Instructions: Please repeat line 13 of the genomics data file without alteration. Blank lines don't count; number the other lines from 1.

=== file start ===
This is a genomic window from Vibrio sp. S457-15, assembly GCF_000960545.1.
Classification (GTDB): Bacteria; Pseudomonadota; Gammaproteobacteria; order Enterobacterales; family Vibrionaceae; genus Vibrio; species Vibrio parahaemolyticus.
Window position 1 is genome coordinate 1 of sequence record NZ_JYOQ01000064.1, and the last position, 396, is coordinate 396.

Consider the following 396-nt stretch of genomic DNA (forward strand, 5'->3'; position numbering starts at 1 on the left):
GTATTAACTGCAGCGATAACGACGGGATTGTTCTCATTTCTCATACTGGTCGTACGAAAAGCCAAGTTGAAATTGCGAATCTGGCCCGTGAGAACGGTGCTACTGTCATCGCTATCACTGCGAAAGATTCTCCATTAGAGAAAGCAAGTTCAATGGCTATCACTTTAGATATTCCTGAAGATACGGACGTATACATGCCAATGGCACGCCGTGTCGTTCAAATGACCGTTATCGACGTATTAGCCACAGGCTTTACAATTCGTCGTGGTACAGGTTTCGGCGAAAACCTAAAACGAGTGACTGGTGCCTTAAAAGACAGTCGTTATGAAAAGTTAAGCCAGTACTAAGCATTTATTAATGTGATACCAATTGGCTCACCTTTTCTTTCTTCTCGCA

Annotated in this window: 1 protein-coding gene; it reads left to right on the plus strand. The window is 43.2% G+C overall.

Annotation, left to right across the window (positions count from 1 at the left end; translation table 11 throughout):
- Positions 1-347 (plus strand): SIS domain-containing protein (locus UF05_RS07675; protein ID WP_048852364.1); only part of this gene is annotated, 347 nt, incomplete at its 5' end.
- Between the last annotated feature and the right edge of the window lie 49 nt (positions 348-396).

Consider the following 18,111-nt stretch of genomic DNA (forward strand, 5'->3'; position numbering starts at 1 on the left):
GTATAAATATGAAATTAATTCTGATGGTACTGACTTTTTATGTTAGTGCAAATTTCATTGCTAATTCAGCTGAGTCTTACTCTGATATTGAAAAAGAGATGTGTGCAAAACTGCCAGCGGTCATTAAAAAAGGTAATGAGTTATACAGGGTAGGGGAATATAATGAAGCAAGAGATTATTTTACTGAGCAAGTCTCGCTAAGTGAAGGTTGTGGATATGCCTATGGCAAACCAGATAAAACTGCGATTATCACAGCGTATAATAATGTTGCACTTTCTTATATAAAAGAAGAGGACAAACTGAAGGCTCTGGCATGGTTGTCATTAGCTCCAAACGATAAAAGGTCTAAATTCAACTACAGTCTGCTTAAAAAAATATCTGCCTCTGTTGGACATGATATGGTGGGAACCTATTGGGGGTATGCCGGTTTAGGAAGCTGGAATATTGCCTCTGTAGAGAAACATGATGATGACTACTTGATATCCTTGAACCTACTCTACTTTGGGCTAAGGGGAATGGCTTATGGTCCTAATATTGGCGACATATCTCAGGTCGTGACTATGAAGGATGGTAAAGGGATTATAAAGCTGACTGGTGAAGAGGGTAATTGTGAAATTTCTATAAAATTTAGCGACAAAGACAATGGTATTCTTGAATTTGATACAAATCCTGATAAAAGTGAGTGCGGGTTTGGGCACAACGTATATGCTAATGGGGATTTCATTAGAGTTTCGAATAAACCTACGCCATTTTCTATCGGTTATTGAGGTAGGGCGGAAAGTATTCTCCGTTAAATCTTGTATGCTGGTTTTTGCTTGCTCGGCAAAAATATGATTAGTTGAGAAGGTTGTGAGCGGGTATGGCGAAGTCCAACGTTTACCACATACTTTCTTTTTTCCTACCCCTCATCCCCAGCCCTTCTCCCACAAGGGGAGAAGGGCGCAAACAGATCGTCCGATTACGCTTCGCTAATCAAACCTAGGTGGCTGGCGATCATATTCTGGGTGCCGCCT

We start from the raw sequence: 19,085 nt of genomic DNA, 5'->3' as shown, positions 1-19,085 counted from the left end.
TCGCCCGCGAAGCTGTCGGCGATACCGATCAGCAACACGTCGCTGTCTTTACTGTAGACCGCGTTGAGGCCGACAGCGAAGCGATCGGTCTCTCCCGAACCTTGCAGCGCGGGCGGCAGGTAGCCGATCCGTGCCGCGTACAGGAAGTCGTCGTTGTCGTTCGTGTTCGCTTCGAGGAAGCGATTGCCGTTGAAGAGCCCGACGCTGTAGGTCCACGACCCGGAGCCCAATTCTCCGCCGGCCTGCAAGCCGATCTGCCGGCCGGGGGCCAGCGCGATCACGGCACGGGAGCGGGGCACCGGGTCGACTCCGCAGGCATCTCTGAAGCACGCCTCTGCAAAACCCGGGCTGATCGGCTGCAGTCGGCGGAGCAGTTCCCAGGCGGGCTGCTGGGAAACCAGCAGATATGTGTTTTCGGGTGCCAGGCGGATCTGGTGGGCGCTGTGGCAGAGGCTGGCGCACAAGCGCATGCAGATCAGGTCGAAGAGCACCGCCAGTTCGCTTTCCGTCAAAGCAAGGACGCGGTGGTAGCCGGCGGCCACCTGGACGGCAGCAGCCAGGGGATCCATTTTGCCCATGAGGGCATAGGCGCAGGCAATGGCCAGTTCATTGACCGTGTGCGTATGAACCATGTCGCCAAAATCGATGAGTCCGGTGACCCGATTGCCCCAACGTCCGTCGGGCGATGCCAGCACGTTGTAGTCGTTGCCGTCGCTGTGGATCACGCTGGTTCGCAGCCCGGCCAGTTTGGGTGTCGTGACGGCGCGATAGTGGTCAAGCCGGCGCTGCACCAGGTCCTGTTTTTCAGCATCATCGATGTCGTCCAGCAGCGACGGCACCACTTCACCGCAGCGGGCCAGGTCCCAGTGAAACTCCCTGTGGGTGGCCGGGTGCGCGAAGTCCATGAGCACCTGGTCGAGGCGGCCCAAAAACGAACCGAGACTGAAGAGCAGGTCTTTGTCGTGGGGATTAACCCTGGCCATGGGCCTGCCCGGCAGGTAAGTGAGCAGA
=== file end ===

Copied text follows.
TCGCCCGCGAAGCTGTCGGCGATACCGATCAGCAACACGTCGCTGTCTTTACTGTAGACCGCGTTGAGGCCGACAGCGAAGCGATCGGTCTCTCCCGAACCTTGCAGCGCGGGCGGCAGGTAGCCGATCCGTGCCGCGTACAGGAAGTCGTCGTTGTCGTTCGTGTTCGCTTCGAGGAAGCGATTGCCGTTGAAGAGCCCGACGCTGTAGGTCCACGACCCGGAGCCCAATTCTCCGCCGGCCTGCAAGCCGATCTGCCGGCCGGGGGCCAGCGCGATCACGGCACGGGAGCGGGGCACCGGGTCGACTCCGCAGGCATCTCTGAAGCACGCCTCTGCAAAACCCGGGCTGATCGGCTGCAGTCGGCGGAGCAGTTCCCAGGCGGGCTGCTGGGAAACCAGCAGATATGTGTTTTCGGGTGCCAGGCGGATCTGGTGGGCGCTGTGGCAGAGGCTGGCGCACAAGCGCATGCAGATCAGGTCGAAGAGCACCGCCAGTTCGCTTTCCGTCAAAGCAAGGACGCGGTGGTAGCCGGCGGCCACCTGGACGGCAGCAGCCAGGGGATCCATTTTGCCCATGAGGGCATAGGCGCAGGCAATGGCCAGTTCATTGACCGTGTGCGTATGAACCATGTCGCCAAAATCGATGAGTCCGGTGACCCGATTGCCCCAACGTCCGTCGGGCGATGCCAGCACGTTGTAGTCGTTGCCGTCGCTGTGGATCACGCTGGTTCGCAGCCCGGCCAGTTTGGGTGTCGTGACGGCGCGATAGTGGTCAAGCCGGCGCTGCACCAGGTCCTGTTTTTCAGCATCATCGATGTCGTCCAGCAGCGACGGCACCACTTCACCGCAGCGGGCCAGGTCCCAGTGAAACTCCCTGTGGGTGGCCGGGTGCGCGAAGTCCATGAGCACCTGGTCGAGGCGGCCCAAAAACGAACCGAGACTGAAGAGCAGGTCTTTGTCGTGGGGATTAACCCTGGCCATGGGCCTGCCCGGCAGGTAAGTGAGCAGA